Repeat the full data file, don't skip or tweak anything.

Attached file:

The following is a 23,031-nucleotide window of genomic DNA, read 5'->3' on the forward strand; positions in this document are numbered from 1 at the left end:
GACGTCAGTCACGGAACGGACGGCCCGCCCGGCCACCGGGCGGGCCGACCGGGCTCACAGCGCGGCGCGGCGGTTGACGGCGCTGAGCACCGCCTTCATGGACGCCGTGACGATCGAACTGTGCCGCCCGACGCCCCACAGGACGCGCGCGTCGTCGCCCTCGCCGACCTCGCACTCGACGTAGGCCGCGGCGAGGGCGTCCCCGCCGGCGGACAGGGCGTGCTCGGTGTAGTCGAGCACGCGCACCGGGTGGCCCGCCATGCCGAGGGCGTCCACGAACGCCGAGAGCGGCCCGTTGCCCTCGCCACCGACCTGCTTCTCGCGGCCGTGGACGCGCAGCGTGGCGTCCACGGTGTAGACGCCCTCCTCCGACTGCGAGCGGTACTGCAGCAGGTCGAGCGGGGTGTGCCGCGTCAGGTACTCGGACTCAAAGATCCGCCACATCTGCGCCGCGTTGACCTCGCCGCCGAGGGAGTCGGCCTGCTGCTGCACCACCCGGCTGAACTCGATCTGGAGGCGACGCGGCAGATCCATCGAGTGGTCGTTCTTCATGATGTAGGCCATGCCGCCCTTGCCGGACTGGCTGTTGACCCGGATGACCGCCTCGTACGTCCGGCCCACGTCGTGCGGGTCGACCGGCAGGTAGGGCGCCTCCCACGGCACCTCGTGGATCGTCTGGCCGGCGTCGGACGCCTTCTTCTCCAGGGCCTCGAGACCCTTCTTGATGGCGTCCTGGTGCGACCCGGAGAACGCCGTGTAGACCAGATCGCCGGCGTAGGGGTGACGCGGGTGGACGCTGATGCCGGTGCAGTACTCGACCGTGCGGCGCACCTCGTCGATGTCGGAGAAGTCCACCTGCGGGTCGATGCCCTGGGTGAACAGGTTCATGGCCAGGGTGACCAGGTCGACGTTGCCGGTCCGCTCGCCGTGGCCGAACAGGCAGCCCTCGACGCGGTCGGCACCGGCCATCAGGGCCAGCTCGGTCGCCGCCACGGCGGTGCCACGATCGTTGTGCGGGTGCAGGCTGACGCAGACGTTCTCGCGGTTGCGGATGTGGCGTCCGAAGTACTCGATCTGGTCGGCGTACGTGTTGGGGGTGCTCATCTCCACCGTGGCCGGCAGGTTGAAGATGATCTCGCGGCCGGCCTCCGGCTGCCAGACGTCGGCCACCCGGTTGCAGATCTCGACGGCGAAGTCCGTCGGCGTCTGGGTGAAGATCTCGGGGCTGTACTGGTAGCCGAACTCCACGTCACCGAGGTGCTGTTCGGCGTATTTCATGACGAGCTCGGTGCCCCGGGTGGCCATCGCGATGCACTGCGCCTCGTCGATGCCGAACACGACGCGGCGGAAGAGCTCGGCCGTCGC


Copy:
The following is a 23,031-nucleotide window of genomic DNA, read 5'->3' on the forward strand; positions in this document are numbered from 1 at the left end:
GACGTCAGTCACGGAACGGACGGCCCGCCCGGCCACCGGGCGGGCCGACCGGGCTCACAGCGCGGCGCGGCGGTTGACGGCGCTGAGCACCGCCTTCATGGACGCCGTGACGATCGAACTGTGCCGCCCGACGCCCCACAGGACGCGCGCGTCGTCGCCCTCGCCGACCTCGCACTCGACGTAGGCCGCGGCGAGGGCGTCCCCGCCGGCGGACAGGGCGTGCTCGGTGTAGTCGAGCACGCGCACCGGGTGGCCCGCCATGCCGAGGGCGTCCACGAACGCCGAGAGCGGCCCGTTGCCCTCGCCACCGACCTGCTTCTCGCGGCCGTGGACGCGCAGCGTGGCGTCCACGGTGTAGACGCCCTCCTCCGACTGCGAGCGGTACTGCAGCAGGTCGAGCGGGGTGTGCCGCGTCAGGTACTCGGACTCAAAGATCCGCCACATCTGCGCCGCGTTGACCTCGCCGCCGAGGGAGTCGGCCTGCTGCTGCACCACCCGGCTGAACTCGATCTGGAGGCGACGCGGCAGATCCATCGAGTGGTCGTTCTTCATGATGTAGGCCATGCCGCCCTTGCCGGACTGGCTGTTGACCCGGATGACCGCCTCGTACGTCCGGCCCACGTCGTGCGGGTCGACCGGCAGGTAGGGCGCCTCCCACGGCACCTCGTGGATCGTCTGGCCGGCGTCGGACGCCTTCTTCTCCAGGGCCTCGAGACCCTTCTTGATGGCGTCCTGGTGCGACCCGGAGAACGCCGTGTAGACCAGATCGCCGGCGTAGGGGTGACGCGGGTGGACGCTGATGCCGGTGCAGTACTCGACCGTGCGGCGCACCTCGTCGATGTCGGAGAAGTCCACCTGCGGGTCGATGCCCTGGGTGAACAGGTTCATGGCCAGGGTGACCAGGTCGACGTTGCCGGTCCGCTCGCCGTGGCCGAACAGGCAGCCCTCGACGCGGTCGGCACCGGCCATCAGGGCCAGCTCGGTCGCCGCCACGGCGGTGCCACGATCGTTGTGCGGGTGCAGGCTGACGCAGACGTTCTCGCGGTTGCGGATGTGGCGTCCGAAGTACTCGATCTGGTCGGCGTACGTGTTGGGGGTGCTCATCTCCACCGTGGCCGGCAGGTTGAAGATGATCTCGCGGCCGGCCTCCGGCTGCCAGACGTCGGCCACCCGGTTGCAGATCTCGACGGCGAAGTCCGTCGGCGTCTGGGTGAAGATCTCGGGGCTGTACTGGTAGCCGAACTCCACGTCACCGAGGTGCTGTTCGGCGTATTTCATGACGAGCTCGGTGCCCCGGGTGGCCATCGCGATGCACTGCGCCTCGTCGATGCCGAACACGACGCGGCGGAAGAGCTCGGCCGTCGC